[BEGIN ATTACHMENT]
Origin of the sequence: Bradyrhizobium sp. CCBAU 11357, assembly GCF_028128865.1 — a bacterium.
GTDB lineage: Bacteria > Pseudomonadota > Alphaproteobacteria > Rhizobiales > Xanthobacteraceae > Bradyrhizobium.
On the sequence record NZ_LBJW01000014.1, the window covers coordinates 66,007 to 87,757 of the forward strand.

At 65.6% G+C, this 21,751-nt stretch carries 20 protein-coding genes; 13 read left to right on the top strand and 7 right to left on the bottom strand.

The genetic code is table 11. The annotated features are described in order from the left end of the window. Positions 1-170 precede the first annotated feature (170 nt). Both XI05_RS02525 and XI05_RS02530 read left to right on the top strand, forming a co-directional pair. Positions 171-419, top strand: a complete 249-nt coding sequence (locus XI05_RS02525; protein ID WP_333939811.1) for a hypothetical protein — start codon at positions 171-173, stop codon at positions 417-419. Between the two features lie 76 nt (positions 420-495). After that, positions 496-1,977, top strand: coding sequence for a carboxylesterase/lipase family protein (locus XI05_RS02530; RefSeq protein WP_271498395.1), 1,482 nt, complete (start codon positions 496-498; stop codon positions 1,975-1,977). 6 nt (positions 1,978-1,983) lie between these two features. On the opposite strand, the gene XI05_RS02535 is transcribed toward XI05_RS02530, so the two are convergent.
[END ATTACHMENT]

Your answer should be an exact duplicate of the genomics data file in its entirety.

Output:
Origin of the sequence: Bradyrhizobium sp. CCBAU 11357, assembly GCF_028128865.1 — a bacterium.
GTDB lineage: Bacteria > Pseudomonadota > Alphaproteobacteria > Rhizobiales > Xanthobacteraceae > Bradyrhizobium.
On the sequence record NZ_LBJW01000014.1, the window covers coordinates 66,007 to 87,757 of the forward strand.

At 65.6% G+C, this 21,751-nt stretch carries 20 protein-coding genes; 13 read left to right on the top strand and 7 right to left on the bottom strand.

The genetic code is table 11. The annotated features are described in order from the left end of the window. Positions 1-170 precede the first annotated feature (170 nt). Both XI05_RS02525 and XI05_RS02530 read left to right on the top strand, forming a co-directional pair. Positions 171-419, top strand: a complete 249-nt coding sequence (locus XI05_RS02525; protein ID WP_333939811.1) for a hypothetical protein — start codon at positions 171-173, stop codon at positions 417-419. Between the two features lie 76 nt (positions 420-495). After that, positions 496-1,977, top strand: coding sequence for a carboxylesterase/lipase family protein (locus XI05_RS02530; RefSeq protein WP_271498395.1), 1,482 nt, complete (start codon positions 496-498; stop codon positions 1,975-1,977). 6 nt (positions 1,978-1,983) lie between these two features. On the opposite strand, the gene XI05_RS02535 is transcribed toward XI05_RS02530, so the two are convergent.